The rain stopped. The sun shone. And we travelled as slowly as we could – which, on a barge is S – L – O -W – through the Loire Valley and southern Burgundy, both places for, as they say in French, the umpteenth time. We feel so at home there in what one of our stack of guide books refers to as “the quintessential France.” Far from cities. Far from home. Far from the American Presidential circus. Far from mass shootings. Bombings. Knifings. Truck murders. Back in the France that still feels like 1955.
We spent May and June basking in the warmth and comfort of rural France. Eating and drinking our favorites. Comfortable.
Enough already. It became time to barge beyond our comfort zone. Like to another country. Or two.
Our boat insurance requires that the barge be hauled from the water and examined by a surveyor every six years, primarily to take ultrasound readings of 200 spots on the hull to measure the thickness of the steel. If he finds any thin spots, a steel plate gets welded on top of it. HOOP DOET LEVEN, which spent most of its life in the care of one Dutch family, was well looked after and has hardly a blemish on her bottom (can’t say the same for myself, at my age.) There are few shipyards in France, or at least the inland part of France where the canals go, that have dry docks or cranes large enough to get our 65-ton barge from the water. Besides, the French boat yards don’t have the best reputation for speedy completion of such work. To be completely honest, most don’t have the best reputation for the speedy commencement of boat work. And then there is August. When the entire country is on vacation and no work gets done.
We’d planned on taking HOOP to the Netherlands next Spring to get our work done. The Dutch yards have great reputations, and our boat would be a peanut compared with the large commercials these shipyards build and maintain. Then we visited friends who’d been waiting five weeks for work on their boat to start, restart, and end. It turned into an almost three month process. In the mean time the yard had welded temporary fittings to their boat’s underside to carry off their toilet and sink discharges and they had to walk across a small bridge to get to their high and dry boat. And clean the inside of the boat every day where boatyard dust had filtered in. It was not a pleasant existence.
The visit with our friends convinced us that we did not want to live through that experience, or have it consume the first half of next summer’s cruise.
Some quick calculations showed that if we went into delivery mode this summer, rather than lazy cruising mode, we could get to Maasbracht in the Netherlands, where Tinnemans Scheepsbouw, our shipyard of choice, was located before it was time to return home at the beginning of September. We finally left the Canal du Centre, which lazes through the southern Burgundy vineyards, and headed north up the River Saone. Pedal to the metal is the technical nautical term. We dropped in at our former home port of Auxonne and double checked our plans with Roy and Carol Sycamore, the port captains there. They’d run a commercial barge in France for years. No problem, Roy said. Just start at 7:00 every morning and don’t stop until the locks shut down for the day.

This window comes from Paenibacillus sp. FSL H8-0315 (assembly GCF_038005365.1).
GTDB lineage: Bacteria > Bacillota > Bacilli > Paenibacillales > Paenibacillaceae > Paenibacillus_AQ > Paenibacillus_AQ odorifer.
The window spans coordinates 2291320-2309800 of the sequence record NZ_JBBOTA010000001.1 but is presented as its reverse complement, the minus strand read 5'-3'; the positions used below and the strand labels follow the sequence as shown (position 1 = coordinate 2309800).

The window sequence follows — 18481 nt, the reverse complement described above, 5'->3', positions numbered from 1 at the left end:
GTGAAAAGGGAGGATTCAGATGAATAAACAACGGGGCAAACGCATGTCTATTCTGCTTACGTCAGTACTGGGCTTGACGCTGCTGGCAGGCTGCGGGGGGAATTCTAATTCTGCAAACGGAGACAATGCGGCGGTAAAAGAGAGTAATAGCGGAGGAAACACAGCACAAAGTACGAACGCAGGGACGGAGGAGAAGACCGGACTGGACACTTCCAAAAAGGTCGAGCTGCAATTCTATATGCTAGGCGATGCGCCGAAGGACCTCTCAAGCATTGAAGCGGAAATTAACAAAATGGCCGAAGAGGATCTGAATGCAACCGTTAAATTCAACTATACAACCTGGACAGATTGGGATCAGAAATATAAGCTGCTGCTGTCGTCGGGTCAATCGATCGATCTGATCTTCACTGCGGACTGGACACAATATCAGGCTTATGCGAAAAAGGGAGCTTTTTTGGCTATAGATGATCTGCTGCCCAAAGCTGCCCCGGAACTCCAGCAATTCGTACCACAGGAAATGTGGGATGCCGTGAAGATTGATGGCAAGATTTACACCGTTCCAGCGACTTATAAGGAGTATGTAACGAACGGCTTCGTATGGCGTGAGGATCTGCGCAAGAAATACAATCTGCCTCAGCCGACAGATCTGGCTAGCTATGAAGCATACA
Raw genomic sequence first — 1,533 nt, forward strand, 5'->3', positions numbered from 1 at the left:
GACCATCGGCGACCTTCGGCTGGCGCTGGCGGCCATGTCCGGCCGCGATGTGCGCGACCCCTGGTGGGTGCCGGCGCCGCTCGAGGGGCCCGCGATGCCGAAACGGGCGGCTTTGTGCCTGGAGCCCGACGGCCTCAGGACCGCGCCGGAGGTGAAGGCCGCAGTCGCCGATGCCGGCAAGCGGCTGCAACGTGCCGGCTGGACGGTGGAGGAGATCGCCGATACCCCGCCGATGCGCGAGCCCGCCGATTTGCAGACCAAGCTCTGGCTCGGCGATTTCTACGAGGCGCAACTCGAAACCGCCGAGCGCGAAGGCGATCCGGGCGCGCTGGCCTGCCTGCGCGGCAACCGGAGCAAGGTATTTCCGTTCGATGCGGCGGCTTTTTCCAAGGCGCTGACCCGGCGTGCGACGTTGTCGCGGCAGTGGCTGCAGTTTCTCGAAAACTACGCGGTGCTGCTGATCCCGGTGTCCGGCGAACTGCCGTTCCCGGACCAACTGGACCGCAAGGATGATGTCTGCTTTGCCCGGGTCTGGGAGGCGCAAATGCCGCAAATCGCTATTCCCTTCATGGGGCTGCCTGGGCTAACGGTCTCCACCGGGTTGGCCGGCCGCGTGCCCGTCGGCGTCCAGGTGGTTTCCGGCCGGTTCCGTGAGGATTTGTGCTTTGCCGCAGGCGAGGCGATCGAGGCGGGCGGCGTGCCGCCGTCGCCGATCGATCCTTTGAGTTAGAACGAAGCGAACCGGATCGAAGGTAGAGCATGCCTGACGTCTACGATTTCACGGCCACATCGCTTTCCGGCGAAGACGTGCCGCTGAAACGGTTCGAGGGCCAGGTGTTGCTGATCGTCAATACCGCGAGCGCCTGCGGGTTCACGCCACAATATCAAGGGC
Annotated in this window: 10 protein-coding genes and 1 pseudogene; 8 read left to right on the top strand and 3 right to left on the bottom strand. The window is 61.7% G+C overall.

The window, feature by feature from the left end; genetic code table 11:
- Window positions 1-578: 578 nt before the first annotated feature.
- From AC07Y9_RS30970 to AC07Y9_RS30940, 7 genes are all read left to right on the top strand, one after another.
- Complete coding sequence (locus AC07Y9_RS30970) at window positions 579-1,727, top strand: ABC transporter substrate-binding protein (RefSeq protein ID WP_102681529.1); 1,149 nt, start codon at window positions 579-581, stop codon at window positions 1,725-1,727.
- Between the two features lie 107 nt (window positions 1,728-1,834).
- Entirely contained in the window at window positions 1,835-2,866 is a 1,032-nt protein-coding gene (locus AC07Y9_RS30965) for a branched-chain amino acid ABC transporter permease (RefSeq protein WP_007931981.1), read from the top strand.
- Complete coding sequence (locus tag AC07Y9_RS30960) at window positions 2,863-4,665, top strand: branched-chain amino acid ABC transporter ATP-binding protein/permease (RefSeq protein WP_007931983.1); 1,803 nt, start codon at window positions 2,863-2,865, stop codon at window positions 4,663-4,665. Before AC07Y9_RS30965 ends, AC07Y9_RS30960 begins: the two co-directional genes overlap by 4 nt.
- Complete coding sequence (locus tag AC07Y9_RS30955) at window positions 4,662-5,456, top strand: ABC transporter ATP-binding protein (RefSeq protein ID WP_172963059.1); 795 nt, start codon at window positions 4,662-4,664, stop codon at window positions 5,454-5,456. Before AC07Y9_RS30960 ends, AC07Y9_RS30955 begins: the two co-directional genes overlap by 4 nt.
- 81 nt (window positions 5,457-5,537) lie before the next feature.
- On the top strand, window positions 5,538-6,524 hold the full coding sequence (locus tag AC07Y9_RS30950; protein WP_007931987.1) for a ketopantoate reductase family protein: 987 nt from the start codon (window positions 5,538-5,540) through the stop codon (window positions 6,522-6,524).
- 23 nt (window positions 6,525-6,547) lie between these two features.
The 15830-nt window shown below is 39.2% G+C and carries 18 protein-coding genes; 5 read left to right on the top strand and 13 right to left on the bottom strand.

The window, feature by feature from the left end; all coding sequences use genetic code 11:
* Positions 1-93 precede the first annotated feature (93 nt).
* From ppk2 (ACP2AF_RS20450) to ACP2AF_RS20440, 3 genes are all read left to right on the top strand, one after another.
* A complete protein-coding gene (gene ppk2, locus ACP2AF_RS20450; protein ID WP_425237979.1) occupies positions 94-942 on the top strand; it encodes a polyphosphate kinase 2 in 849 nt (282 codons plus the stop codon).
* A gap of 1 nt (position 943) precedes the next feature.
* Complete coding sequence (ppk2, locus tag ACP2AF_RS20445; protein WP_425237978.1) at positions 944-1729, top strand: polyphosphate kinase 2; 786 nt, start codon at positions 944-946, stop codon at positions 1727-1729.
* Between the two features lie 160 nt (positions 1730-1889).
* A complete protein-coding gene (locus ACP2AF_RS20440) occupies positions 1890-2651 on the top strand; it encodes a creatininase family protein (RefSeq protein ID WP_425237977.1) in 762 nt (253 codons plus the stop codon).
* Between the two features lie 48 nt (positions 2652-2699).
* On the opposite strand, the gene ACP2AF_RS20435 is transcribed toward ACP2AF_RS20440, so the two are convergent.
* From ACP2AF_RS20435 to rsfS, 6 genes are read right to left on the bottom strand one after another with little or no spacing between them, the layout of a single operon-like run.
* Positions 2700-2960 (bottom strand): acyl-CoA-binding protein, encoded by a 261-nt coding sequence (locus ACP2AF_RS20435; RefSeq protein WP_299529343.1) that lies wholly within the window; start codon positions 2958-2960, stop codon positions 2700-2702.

So we channeled our inner Roy and Carol and pretended to be commercial barge skippers. We roared up the rest of the Saone in two days then roared through the Canal du Vosges, which is infested with locks. At one point we went through sixty locks in three days.
We’re now on the Meuse River, heading north toward Belgium and the Netherlands. We’ll follow this river all the way to Maasbracht. At the Dutch border it changes its name to the Maas. And by then it will fill with huge commercial ships.
We’ve covered enough ground – or water – by now that we can slow down the pace. We traveled through historic World War One territory, in this hundredth anniversary year. We passed through Verdun, where the worst of trench warfare led to about 750,000 casualties on both sides. The German strategy at Verdun was just to kill so many French that they lost the will to fight. We’d stopped in Verdun five years ago. Couldn’t do it this year. Instead, one night we pulled over to the side of the canal in deep woods, all by ourselves, and walked up a trail through a corn field to Fort de Troyon, where 450 French held off 10,000 Germans and blocked an assault on Verdun from its otherwise unprotected south. The deep underground vaults where the defenders lived are peaceful now. Except for the two French soldiers in full head-to-toe camo suits and berets. Swinging weed whackers on the sloping sides around the still-existing shell craters from the German bombardment.
You’ve got to wonder what these guys had done to be assigned to weed whacker duty in the hot sun.
We’ve been here before. We’re following the route of our first week ever on HOOP DOET LEVEN, five summers ago. Locks, and a tunnel that left me sleepless in anticipation then, were routine now. We’ve come a long way on HOOP to get back where we started. What was terrifying then is comfortable now.
In a few days, though, we’ll enter Belgium, and then the Netherlands. New canals. New systems. New language. New customs. New places.
Places beyond our comfort zone. That is frightening. But healthy, I suppose.
We’ll let you know what happens.